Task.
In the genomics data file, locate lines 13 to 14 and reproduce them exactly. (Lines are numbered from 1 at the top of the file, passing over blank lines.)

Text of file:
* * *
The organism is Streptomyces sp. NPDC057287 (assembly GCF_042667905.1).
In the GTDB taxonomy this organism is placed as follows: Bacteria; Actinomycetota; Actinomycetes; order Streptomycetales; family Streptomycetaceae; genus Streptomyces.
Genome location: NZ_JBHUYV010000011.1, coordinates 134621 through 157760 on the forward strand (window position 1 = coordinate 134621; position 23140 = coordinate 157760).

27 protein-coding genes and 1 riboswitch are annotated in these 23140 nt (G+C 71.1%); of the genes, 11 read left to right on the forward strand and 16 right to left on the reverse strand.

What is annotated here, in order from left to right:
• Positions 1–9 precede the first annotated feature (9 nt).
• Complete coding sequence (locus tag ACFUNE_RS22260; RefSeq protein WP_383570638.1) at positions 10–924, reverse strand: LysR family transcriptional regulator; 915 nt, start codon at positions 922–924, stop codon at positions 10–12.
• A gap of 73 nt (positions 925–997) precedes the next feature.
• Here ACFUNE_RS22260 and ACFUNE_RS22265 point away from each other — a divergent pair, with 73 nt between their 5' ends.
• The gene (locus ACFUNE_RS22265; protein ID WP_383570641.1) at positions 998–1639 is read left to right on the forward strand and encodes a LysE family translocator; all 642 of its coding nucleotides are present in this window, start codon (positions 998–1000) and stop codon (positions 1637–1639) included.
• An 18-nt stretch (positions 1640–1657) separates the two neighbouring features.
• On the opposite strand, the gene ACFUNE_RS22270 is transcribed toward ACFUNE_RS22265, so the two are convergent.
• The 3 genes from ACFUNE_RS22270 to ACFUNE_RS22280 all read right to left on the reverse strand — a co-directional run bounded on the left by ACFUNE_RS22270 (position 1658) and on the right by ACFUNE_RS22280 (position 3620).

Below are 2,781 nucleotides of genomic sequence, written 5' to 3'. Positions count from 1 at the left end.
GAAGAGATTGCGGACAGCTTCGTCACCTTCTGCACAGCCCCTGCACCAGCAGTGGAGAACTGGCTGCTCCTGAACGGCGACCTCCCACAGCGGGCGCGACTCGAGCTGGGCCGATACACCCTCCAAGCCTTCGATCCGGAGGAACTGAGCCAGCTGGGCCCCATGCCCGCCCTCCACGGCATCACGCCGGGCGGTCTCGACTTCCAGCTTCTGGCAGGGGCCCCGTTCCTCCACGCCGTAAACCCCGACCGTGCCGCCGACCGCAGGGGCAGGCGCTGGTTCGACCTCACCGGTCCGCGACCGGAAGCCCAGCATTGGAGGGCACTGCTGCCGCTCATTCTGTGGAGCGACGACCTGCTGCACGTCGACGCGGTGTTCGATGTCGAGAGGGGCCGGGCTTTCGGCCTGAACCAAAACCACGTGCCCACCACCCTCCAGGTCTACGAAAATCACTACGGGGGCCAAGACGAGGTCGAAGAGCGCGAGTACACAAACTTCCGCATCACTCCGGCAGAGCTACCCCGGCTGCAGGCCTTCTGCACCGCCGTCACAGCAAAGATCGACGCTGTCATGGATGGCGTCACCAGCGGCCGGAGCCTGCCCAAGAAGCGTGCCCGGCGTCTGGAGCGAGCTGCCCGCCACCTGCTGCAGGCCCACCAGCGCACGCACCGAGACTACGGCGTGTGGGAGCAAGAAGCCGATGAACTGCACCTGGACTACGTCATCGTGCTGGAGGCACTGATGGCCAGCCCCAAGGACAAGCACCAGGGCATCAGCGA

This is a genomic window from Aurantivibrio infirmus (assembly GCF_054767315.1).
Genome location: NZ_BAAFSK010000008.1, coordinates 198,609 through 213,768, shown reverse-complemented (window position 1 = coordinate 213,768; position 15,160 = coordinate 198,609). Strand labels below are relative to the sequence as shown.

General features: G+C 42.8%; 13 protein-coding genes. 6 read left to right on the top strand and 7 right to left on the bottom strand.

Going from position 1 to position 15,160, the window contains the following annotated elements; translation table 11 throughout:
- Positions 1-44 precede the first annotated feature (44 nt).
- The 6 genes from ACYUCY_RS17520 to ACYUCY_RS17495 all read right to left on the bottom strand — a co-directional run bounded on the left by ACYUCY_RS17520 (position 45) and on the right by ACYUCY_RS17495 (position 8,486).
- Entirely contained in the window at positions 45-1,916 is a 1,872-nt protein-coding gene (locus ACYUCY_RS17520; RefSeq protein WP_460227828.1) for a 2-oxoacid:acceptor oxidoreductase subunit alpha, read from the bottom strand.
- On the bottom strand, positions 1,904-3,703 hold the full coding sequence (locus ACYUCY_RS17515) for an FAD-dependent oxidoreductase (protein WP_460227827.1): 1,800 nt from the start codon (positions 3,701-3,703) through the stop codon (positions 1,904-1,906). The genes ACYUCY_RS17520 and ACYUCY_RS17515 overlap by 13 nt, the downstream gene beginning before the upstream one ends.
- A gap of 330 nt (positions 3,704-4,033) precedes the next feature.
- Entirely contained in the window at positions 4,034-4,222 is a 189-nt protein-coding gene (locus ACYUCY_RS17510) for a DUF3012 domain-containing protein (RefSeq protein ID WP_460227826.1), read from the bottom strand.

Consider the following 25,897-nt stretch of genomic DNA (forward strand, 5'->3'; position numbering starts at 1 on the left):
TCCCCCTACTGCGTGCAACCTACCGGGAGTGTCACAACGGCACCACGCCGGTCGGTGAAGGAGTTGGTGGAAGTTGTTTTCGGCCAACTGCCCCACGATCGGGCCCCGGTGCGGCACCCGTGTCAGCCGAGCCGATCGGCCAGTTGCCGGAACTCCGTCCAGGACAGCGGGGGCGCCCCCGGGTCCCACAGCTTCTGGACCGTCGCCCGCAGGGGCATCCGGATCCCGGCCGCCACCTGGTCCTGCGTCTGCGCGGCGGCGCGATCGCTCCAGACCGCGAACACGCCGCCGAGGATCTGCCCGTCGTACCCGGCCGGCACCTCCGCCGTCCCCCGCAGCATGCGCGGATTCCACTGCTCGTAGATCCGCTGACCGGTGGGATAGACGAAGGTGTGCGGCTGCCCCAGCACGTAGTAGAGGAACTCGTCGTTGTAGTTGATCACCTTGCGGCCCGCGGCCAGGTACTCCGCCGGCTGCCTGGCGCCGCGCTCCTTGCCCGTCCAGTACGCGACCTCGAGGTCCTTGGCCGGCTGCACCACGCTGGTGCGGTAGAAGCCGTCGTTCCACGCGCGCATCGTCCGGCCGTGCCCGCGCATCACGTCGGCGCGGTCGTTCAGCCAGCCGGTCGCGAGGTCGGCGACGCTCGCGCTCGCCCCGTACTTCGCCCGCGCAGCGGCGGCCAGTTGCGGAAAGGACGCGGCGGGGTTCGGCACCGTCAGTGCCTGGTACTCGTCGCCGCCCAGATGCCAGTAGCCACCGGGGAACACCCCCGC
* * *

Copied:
• The 3 genes from ACFUNE_RS22270 to ACFUNE_RS22280 all read right to left on the reverse strand — a co-directional run bounded on the left by ACFUNE_RS22270 (position 1658) and on the right by ACFUNE_RS22280 (position 3620).

Below are 2,781 nucleotides of genomic sequence, written 5' to 3'. Positions count from 1 at the left end.